Browse Definitions :
Definition

retina scan

Retina scanning is a biometric verification technology that uses an image of an individual’s retinal blood vessel pattern as a unique identifying trait for access to secure installations.

Biometric verification technologies are based on ways in which individuals can be uniquely identified through one or more distinguishing biological traits. Unique identifiers include fingerprints, hand geometry, earlobe geometry, retina and iris patterns, voice waves, DNA and signatures. 

Retina scanners are in use in many military bases, nuclear reactors and other high-security locations due to their strength as a security measure. Retina scans are nearly impossible to fake. Furthermore, because the retina decays so quickly after death, a scan can only be accessed from a living human.

Although some smartphone apps claim to be based on retina scanning they are usually based on iris scanning, a method of identifying people based on unique patterns within the ring-shaped region surrounding the pupil of the eye. Retinas scans are about 70 times more accurate than iris scans and 20,000 times more accurate than fingerprint-based methods. However, a retina scan does require the subject to focus on a single point for the entire 15-second duration.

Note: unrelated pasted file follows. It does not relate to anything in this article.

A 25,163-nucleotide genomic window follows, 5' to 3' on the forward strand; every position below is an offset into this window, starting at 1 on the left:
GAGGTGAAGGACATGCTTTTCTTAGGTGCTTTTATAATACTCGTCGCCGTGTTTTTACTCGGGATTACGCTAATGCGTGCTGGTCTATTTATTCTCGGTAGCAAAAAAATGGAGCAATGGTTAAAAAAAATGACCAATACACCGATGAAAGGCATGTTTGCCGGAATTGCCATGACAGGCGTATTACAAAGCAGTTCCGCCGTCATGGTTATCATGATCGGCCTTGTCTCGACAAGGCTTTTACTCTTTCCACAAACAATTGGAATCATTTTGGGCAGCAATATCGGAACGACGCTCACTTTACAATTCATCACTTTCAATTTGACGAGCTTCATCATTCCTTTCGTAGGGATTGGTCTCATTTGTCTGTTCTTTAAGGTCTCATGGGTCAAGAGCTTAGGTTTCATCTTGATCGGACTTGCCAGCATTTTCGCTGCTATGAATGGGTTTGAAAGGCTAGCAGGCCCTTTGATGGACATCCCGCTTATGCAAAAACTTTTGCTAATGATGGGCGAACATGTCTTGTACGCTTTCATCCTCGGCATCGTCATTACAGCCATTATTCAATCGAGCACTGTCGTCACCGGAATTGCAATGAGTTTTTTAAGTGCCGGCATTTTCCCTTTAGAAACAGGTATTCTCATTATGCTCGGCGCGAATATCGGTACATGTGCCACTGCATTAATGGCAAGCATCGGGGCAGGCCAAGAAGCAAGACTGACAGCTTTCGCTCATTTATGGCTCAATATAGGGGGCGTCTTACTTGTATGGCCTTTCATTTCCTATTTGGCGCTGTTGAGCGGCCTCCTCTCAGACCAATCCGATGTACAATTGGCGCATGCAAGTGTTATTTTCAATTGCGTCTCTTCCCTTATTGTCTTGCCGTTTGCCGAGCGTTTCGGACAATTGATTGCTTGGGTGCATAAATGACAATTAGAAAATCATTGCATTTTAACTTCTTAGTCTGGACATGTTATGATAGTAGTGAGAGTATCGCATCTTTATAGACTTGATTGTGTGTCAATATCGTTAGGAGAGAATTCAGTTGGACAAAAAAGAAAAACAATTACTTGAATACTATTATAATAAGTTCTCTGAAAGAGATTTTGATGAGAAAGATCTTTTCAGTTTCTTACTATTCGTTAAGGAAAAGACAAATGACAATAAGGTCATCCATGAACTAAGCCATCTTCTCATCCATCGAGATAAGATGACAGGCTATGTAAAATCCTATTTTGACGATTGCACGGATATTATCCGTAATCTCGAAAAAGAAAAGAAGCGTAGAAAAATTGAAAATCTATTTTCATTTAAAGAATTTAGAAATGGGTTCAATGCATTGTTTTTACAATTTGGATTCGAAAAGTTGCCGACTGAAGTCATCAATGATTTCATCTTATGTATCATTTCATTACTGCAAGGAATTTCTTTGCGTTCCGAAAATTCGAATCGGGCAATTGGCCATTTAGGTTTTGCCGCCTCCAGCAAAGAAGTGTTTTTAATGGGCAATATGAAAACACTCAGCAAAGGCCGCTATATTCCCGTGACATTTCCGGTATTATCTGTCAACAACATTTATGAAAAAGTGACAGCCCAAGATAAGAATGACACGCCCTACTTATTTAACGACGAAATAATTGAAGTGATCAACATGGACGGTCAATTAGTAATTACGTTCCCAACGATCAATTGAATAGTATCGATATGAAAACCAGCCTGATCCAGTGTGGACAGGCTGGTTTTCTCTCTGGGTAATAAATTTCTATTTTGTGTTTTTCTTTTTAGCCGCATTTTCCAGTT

Retina scanning goes back as far as 1935 in conception, by Doctors Carleton Simon and Isadore Goldstein. Commercialized use goes back to 1984 with the company Eyedentity, which pioneered the first devices that used retina scanning technology.

This was last updated in December 2014

Continue Reading About retina scan

SearchCompliance
  • OPSEC (operations security)

    OPSEC (operations security) is a security and risk management process and strategy that classifies information, then determines ...

  • smart contract

    A smart contract is a decentralized application that executes business logic in response to events.

  • compliance risk

    Compliance risk is an organization's potential exposure to legal penalties, financial forfeiture and material loss, resulting ...

SearchSecurity
SearchHealthIT
SearchDisasterRecovery
  • What is risk mitigation?

    Risk mitigation is a strategy to prepare for and lessen the effects of threats faced by a business.

  • change control

    Change control is a systematic approach to managing all changes made to a product or system.

  • disaster recovery (DR)

    Disaster recovery (DR) is an organization's ability to respond to and recover from an event that affects business operations.

SearchStorage
  • PCIe SSD (PCIe solid-state drive)

    A PCIe SSD (PCIe solid-state drive) is a high-speed expansion card that attaches a computer to its peripherals.

  • VRAM (video RAM)

    VRAM (video RAM) refers to any type of random access memory (RAM) specifically used to store image data for a computer display.

  • virtual memory

    Virtual memory is a memory management technique where secondary memory can be used as if it were a part of the main memory.

Close